Cannabis In The Ancient World: Where Pot Comes From

You know how sometimes you’ll be listening to music with a friend, and he’ll be all “yeah, this band was formed in 2011 by three University of Georgia students – Athens campus, of course – whose parents were business travelers so they were all stuck on campus for an entire summer, so they got bored and formed a band.” Or that comic book friend who’s read every episode of every X-Men book since the Sixties? Haven’t you ever wanted to be that friend who’s eminently knowledgeable about a subject, but isn’t a total jerk about it?

You’re in luck, of course. Here’s where you can learn all the basics about how cannabis came to be. Where it came from, who first cultivated it, what it was used for in its beginnings – all the good stuff, so you can wow your friends next time you’re sparking up. Of course, most potheads already seem to have a near-encyclopedic knowledge of weed, its history, its culture and its future, soooooo maybe just read this article for your own edification instead of trying to impress people? No judgement.

When was it domesticated? According to one story set forth by the Islamic historian al-Maqrizi, the founder of the Persian Sufi Hyderi sect – a guy named Haydar – went walking and found a strange plant that grew fruitful despite the intense dry heat of the area. Sampling some, he found himself transformed from a taciturn ascetic into a chatterbox with a cheerful hello for everyone he saw. What he’d discovered was cannabis, and it changed his life forever.

Those kinds of stories abound. We’ve talked before about the Scythians, the ancient equestrians who used cannabis in their religious rituals, as described by ancient Greek historian Heredotus. But while the Scythians used their mastery of horsemanship to spread cannabis throughout the ancient world, it doesn’t mean they were the ones who first domesticated it. 

The plant we call cannabis has been around for a long time. There’s a decent chance it predates humans. It certainly predates human civilization, which is marked primarily by agriculture; if you’re gonna grow plants, you’re gonna need wild plants to cultivate. And when humans in central Asia were considering the contents of their environment for cultivation, it’s highly likely they found wild weed and turned into something profoundly useful. 

Humans have been cultivating cannabis since at least the 10th millennium BCE – possibly as far back as the 12th. The earliest recorded human use of cannabis use was on Taiwan, which was densely populated at the time – about 10,000 years ago. But cannabis isn’t just old; it’s prolific, showing up throughout history in ways that will come as a surprise to almost no one. 

Archaeologists and historians have found broken pieces of early pottery which had been decorated on the sides – by pressing cords of hemp into the wet clay as it was drying. Those pots alone suggest that humans have been using hemp since they were making tools – thus making hemp central to the human experience from the very beginning. 

Why was it domesticated? The big question here is: Was wild cannabis domesticated for its psychoactive properties, or its use as a tool? Did early humans prefer getting high to making rope and clothing? And of course the most accurate answer is that it was probably both. In any area that humans settled, they bred the plant for what they needed in that environment – whether it was food, fiber or reefer.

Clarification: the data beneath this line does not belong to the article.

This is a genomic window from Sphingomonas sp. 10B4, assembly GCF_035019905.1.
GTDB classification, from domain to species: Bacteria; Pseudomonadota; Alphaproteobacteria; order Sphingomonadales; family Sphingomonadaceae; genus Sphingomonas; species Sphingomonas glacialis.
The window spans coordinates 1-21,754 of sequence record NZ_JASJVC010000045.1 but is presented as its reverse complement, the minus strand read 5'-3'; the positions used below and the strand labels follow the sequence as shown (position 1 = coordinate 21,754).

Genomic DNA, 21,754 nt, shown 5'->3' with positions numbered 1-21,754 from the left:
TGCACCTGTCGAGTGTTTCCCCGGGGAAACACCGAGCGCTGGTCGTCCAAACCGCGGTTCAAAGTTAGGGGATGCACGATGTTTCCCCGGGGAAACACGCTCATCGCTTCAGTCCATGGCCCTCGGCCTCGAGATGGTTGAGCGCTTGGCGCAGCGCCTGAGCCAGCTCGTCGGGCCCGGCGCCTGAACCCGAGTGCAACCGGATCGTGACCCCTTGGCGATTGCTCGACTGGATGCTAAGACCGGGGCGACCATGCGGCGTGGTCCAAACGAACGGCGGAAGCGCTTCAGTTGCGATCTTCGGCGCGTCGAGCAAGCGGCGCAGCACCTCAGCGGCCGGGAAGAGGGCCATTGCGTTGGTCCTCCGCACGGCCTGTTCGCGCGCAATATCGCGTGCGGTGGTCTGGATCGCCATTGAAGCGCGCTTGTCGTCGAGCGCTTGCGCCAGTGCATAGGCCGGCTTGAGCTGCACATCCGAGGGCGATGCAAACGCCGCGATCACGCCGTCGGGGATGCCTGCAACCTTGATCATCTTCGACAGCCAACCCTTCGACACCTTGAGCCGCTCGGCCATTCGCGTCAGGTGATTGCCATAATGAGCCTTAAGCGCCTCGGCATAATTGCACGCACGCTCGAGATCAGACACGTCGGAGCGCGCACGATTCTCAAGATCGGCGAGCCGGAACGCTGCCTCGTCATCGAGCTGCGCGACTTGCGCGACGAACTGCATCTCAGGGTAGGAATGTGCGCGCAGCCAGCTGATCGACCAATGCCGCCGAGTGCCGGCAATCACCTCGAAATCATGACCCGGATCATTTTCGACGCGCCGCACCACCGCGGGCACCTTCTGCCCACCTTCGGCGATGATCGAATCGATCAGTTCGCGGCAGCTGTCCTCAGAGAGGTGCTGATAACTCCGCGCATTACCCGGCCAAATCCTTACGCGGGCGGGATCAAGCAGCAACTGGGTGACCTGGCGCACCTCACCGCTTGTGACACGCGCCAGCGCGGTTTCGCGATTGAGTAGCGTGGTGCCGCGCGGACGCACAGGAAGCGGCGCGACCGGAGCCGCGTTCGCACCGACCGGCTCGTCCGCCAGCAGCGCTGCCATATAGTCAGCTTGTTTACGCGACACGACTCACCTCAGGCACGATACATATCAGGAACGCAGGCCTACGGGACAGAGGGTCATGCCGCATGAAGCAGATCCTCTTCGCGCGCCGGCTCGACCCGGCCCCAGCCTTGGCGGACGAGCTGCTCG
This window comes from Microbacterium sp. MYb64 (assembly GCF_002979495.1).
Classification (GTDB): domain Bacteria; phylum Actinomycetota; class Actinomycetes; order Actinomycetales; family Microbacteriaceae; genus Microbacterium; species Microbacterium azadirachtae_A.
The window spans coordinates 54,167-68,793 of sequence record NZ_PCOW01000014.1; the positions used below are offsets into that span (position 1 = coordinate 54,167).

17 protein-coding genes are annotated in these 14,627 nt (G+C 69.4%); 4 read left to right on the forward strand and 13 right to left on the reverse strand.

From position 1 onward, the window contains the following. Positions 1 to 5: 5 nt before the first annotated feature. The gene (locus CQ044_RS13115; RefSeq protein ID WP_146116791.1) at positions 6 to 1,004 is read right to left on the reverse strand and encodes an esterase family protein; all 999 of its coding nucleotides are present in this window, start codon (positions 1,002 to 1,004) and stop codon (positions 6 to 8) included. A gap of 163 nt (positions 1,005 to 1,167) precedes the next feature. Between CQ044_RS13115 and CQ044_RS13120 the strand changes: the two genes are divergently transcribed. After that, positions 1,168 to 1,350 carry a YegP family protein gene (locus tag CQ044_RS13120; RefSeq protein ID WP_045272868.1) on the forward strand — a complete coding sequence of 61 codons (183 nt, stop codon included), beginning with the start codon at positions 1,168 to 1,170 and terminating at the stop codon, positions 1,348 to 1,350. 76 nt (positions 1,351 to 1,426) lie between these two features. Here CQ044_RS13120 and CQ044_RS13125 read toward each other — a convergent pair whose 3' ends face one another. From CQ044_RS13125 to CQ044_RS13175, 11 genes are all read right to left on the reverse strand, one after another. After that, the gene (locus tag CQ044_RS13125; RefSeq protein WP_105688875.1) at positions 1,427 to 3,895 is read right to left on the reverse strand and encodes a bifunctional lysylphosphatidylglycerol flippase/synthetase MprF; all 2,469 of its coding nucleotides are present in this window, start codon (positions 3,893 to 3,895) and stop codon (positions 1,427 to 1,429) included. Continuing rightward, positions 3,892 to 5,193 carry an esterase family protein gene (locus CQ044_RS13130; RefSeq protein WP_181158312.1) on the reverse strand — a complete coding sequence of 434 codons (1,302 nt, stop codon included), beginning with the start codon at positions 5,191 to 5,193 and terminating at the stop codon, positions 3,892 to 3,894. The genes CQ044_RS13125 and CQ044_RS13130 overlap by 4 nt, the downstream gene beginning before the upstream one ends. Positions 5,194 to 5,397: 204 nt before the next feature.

Would those early generations of humans have used cannabis if hemp wasn’t so useful? It’s a good bet the answer is yes. We tend to think of ancient peoples as staid, steadfast pillars of reliability and responsibility, but the fact is those guys were drunken potheads just like the rest of us. Research the creation of any type of booze, for instance – whether it’s beer or wine or liquor, they were downing it like there was no tomorrow. Hemp was useful, sure – as useful as iron or wood. But if ancient peoples could get high by smoking iron and wood, they’d almost certainly have done that too.

Did the ancient Greeks and Romans use it? What about Egypt? There’s a whole academic community of people who study the Classical period, and they’re pretty divided about whether the Greeks and Romans used hemp for recreation or intoxication. There’s simply not a lot of work devoted to it; for many years, scholars considered it beneath the Classical societies to smoke weed, and the stigma has been hard to break. Part of this is the field of study itself; Plato and Aristotle argued that moderation was the key to a happy and successful life. Thus many scholars view the ancient world as one of sobriety. But to answer the question: There’s no question the Greeks and Romans smoked weed; we just don’t know much about it.

As for Egypt, cannabis seemed to make its first appearance in 2350 BCE, and the heiroglyph shemshemet meant “cannabis” or “hemp.” It was also used in Egyptian medicine until the 1800s.

When did we start calling it by its name? In 1753, in a book called Species Plantarum, a naturalist and biologist named Carl Linnaeus named Cannabis sativa, a single species of hemp, for the first time. Thirty years later, another biologist, Jean-Baptiste de LaMarck, proposed that there were two distinct species of the plant: C. sativa and C. indica. There’s still a broad-ranging debate in the botanical community about whether sativa and indica are two separate species or simply variations within the same species (like, say, the difference between a cocker spaniel and a German shepherd). We call such species “polymorphic.”

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